Douche of the Week: Whiners
By RU Twisted
I know that’s a vague title, but it needs to be addressed.
An article was published by The Daily Caller last week about how a professor at the University of California corrected a student’s paper and its insanely poor punctuation, only to be criticized for being “racist.” Apparently the student felt persecuted because of the critique given on their work.
I already know what you’re thinking—and you’re absolutely right. This sniveling stain of a person should have been beaten more as a child and spent less time worrying about “the man” being out to get them. And yes, we could go on for another 800 words or so demolishing this individual in epic fashion to further that point.
But the reality is that the problem is much bigger than just one individual. This has become all too common, unfortunately.
We have become a society of entitlement seekers and manufactured martyrs who can’t do certain things because of the massive tribulation they have faced in their lives.
A day does not pass in the media where we don’t hear about someone filing a law suit against an institution because of perceived discrimination that ultimately was a result of them having incredibly thin skin. It only takes a brief moment of skimming headlines before one finds a case of a person shouting about an “injustice” that boils down to little more than their feelings getting hurt.
When did this begin and, more importantly, how do we reverse it? Or is it human nature to play the victim at every possible turn and it has been this way for a long time?
In my own life I have noticed a change, and I think the daytime talk show is emblematic of—if not a direct contributing factor to—the ever-increasing victimhood mentality. In the 70’s and early 80’s there were people coming on those shows who suffered from some physical ailment or possibly a psychological disorder that was verifiably outside the norm. By the late 90’s this had turned into anything and everything that people could think of just to get on television.
Oddly enough, one of the arenas this can be witnessed in is the media coverage of the Olympic Games. When the Winter Olympics start in a couple weeks, notice the profiles of the athletes. I remember being a kid and watching these and hearing stories about a person who trained their ass off to get where they are and, boom, there they were—succeeding. The last two Olympics I have watched, however, focused almost entirely on some supposed adversity that the person overcame to be there. It wasn’t enough that they made it to one of the top sporting events in the world—they did so after growing up with a (insert tragedy here).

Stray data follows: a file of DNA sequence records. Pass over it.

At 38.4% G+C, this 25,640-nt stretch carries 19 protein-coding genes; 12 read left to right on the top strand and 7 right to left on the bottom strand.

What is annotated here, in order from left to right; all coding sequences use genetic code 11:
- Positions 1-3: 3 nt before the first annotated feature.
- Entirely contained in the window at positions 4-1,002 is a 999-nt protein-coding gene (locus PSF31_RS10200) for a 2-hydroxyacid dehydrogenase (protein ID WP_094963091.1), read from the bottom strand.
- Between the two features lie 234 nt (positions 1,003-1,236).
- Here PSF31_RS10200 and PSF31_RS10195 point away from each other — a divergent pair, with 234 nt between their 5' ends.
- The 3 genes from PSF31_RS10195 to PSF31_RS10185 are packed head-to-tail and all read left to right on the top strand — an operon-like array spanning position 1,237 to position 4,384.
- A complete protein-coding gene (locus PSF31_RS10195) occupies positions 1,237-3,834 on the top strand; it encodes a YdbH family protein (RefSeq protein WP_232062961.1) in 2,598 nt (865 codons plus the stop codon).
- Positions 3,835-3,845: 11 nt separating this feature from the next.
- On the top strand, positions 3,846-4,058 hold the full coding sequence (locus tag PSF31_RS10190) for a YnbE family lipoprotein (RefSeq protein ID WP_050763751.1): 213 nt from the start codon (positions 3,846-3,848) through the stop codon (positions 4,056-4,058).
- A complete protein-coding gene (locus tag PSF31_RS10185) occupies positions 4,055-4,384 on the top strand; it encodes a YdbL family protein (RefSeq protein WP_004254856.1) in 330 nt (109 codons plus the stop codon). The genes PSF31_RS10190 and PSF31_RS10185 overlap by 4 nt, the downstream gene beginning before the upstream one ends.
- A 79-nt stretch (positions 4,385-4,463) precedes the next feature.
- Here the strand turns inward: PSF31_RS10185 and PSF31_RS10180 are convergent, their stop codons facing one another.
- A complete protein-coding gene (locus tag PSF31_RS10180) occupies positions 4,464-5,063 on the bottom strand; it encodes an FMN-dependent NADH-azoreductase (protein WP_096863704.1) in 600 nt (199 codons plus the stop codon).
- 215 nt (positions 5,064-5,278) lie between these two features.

Whether real or perceived matters little—the goal being to highlight some sort of personal injustice acted upon the individual. The racism/abuse/karma that had befallen them in their youth, we are lead to believe, is of far greater importance than the work ethic required to attain such an elite level of physical performance.
And therein lies the rub. If we focus on stuff like “work” and “sweat” and “effort,” that tends to sting a little. It makes it seem like, hey, if I worked hard, then maybe I could achieve something, too.
We as a public clearly don’t want that. We want to be told that it’s perfectly okay that we aren’t succeeding because, you know, that thing that happened to us was totally unfair and we basically deserve a pass from here on out.
America wants to figure out any and every way possible to excuse laziness, all the way down to the level of educating our children. We allow our schools to spend more time on self-esteem building and rearranging the grading system so everyone wins than they do on instilling lessons about how life really works and crazy things like teaching them how to read.
These kids grow up, go to college, and get downright pissed off if a professor fails to treat them with respect and give them the grade they deserve. Apparently in the minds of many, that last term applies to anyone who shows up.
Can it be stopped? Can this downward spiral of whining for entitlement be reversed? Part of me wants to say yes; the other part—the one that’s been wandering this earth like Cane in Kung Fu for 40 years now—is incredibly cynical. I am, to be quite honest, skeptical of human nature and, specifically, the ever-growing number of people who see themselves as victims.
So, to the whiners out there—to all of you who see yourself as one who has been preyed upon by the system—you have earned the coveted Douche of the Week title. Your hard work and constant focus on how hard your life is has shown a bleak future for all of us, but mostly just you.
Here’s the cold, hard reality: I’ve experienced enough to know what being a victim looks like. Most of what I’m seeing isn’t it and it needs to start being called out. I believe this can only happen at the intrapersonal level. No campaigns; no laws; no “awareness” programs. Just some serious kicks in the ass for people who whine about how the man has kept them down.
Pulling out an unwarranted victim card has become like Godwin’s Law—the longer a conversation goes on, the more likely someone is to use it and do so in a completely ridiculous fashion. It deserves to be called out for what it is when it happens.